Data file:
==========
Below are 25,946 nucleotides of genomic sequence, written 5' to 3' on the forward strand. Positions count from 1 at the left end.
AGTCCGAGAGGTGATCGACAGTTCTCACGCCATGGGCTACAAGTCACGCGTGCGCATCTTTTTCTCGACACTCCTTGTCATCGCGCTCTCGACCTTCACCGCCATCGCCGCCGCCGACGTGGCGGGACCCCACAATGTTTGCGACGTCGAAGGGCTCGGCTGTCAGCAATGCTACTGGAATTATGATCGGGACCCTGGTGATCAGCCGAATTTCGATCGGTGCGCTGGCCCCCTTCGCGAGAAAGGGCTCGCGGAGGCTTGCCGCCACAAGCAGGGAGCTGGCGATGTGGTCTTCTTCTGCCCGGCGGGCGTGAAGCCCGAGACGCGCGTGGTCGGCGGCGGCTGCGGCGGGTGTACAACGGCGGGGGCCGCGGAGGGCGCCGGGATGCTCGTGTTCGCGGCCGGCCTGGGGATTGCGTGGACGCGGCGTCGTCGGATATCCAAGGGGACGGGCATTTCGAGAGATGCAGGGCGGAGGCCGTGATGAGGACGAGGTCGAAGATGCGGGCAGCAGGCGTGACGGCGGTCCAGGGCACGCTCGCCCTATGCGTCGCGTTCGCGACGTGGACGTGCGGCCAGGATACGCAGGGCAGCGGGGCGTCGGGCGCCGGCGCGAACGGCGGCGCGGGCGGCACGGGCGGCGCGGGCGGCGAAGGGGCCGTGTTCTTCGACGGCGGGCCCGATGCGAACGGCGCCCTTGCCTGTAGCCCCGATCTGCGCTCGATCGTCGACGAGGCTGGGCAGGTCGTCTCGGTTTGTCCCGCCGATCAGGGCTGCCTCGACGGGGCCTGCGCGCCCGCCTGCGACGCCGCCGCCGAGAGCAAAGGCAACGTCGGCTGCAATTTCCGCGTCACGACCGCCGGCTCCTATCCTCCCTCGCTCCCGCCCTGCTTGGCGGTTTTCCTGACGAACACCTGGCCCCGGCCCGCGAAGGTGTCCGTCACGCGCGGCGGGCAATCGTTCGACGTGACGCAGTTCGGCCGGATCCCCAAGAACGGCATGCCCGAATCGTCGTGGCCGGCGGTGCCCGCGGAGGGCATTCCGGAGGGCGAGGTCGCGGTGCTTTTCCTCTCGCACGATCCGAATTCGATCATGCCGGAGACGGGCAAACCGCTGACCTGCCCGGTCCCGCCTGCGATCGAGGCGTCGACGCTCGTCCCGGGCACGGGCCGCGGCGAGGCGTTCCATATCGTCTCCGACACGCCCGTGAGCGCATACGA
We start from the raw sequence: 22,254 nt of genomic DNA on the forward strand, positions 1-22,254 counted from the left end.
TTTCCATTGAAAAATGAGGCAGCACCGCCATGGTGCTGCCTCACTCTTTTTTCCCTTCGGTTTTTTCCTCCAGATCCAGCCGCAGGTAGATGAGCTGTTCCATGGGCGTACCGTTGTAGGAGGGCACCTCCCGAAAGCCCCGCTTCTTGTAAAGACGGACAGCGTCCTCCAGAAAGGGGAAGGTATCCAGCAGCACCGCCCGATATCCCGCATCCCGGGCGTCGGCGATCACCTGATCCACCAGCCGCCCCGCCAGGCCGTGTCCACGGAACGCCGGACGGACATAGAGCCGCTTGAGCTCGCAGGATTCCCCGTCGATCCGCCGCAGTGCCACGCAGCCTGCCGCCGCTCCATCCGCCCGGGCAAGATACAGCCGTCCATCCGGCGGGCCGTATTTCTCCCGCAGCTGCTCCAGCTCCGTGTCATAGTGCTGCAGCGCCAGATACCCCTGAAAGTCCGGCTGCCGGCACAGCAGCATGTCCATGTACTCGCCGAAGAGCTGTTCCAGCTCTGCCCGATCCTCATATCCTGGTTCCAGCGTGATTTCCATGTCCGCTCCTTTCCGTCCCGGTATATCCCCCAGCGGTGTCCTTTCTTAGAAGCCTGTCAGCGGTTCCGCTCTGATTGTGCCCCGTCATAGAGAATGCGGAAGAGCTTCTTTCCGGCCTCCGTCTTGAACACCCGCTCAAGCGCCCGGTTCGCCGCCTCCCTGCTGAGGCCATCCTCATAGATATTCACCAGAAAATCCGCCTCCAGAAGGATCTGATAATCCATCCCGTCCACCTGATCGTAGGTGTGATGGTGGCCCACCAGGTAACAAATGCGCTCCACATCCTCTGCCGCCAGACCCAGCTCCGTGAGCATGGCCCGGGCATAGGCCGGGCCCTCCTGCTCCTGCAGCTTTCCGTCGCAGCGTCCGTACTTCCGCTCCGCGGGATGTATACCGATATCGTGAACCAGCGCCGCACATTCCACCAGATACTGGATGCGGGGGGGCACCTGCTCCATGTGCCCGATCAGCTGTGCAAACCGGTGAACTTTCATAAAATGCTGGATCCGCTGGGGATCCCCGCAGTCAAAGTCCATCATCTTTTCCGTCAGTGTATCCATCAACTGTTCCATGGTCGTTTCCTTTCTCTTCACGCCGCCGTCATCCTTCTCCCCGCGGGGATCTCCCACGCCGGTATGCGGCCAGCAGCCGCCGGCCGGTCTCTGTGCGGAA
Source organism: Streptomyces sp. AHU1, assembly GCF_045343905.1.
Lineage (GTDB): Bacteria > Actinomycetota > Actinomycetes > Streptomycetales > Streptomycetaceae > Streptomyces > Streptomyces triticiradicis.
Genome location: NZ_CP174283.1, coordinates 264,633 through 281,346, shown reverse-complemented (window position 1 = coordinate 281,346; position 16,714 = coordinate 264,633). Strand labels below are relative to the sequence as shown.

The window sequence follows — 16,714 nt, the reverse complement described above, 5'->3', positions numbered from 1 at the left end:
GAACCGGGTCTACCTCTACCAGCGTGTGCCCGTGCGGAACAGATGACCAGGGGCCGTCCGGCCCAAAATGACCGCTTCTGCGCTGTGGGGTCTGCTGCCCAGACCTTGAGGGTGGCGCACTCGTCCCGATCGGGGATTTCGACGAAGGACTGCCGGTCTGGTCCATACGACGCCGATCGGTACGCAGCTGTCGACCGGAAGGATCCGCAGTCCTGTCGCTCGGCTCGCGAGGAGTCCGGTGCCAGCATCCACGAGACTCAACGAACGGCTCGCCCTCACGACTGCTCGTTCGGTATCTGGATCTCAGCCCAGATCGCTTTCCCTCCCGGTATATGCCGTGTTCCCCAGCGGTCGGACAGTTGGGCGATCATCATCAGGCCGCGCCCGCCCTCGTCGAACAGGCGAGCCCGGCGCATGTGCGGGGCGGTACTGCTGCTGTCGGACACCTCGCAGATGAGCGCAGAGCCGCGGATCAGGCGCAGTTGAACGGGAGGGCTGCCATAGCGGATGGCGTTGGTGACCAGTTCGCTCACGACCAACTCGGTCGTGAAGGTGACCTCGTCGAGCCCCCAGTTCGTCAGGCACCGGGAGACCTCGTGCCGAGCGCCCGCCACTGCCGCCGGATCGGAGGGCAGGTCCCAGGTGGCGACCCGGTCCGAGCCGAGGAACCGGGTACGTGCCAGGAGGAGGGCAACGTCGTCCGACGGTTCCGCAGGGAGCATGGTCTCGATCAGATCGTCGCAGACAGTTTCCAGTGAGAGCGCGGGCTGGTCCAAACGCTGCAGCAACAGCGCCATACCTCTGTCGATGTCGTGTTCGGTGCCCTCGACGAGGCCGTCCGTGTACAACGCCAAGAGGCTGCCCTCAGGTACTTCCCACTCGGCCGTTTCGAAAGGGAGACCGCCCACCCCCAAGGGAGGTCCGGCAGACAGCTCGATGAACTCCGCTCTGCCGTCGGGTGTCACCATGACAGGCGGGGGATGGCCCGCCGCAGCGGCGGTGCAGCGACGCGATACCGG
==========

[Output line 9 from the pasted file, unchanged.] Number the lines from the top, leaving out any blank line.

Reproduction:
GAACCGGGTCTACCTCTACCAGCGTGTGCCCGTGCGGAACAGATGACCAGGGGCCGTCCGGCCCAAAATGACCGCTTCTGCGCTGTGGGGTCTGCTGCCCAGACCTTGAGGGTGGCGCACTCGTCCCGATCGGGGATTTCGACGAAGGACTGCCGGTCTGGTCCATACGACGCCGATCGGTACGCAGCTGTCGACCGGAAGGATCCGCAGTCCTGTCGCTCGGCTCGCGAGGAGTCCGGTGCCAGCATCCACGAGACTCAACGAACGGCTCGCCCTCACGACTGCTCGTTCGGTATCTGGATCTCAGCCCAGATCGCTTTCCCTCCCGGTATATGCCGTGTTCCCCAGCGGTCGGACAGTTGGGCGATCATCATCAGGCCGCGCCCGCCCTCGTCGAACAGGCGAGCCCGGCGCATGTGCGGGGCGGTACTGCTGCTGTCGGACACCTCGCAGATGAGCGCAGAGCCGCGGATCAGGCGCAGTTGAACGGGAGGGCTGCCATAGCGGATGGCGTTGGTGACCAGTTCGCTCACGACCAACTCGGTCGTGAAGGTGACCTCGTCGAGCCCCCAGTTCGTCAGGCACCGGGAGACCTCGTGCCGAGCGCCCGCCACTGCCGCCGGATCGGAGGGCAGGTCCCAGGTGGCGACCCGGTCCGAGCCGAGGAACCGGGTACGTGCCAGGAGGAGGGCAACGTCGTCCGACGGTTCCGCAGGGAGCATGGTCTCGATCAGATCGTCGCAGACAGTTTCCAGTGAGAGCGCGGGCTGGTCCAAACGCTGCAGCAACAGCGCCATACCTCTGTCGATGTCGTGTTCGGTGCCCTCGACGAGGCCGTCCGTGTACAACGCCAAGAGGCTGCCCTCAGGTACTTCCCACTCGGCCGTTTCGAAAGGGAGACCGCCCACCCCCAAGGGAGGTCCGGCAGACAGCTCGATGAACTCCGCTCTGCCGTCGGGTGTCACCATGACAGGCGGGGGATGGCCCGCCGCAGCGGCGGTGCAGCGACGCGATACCGG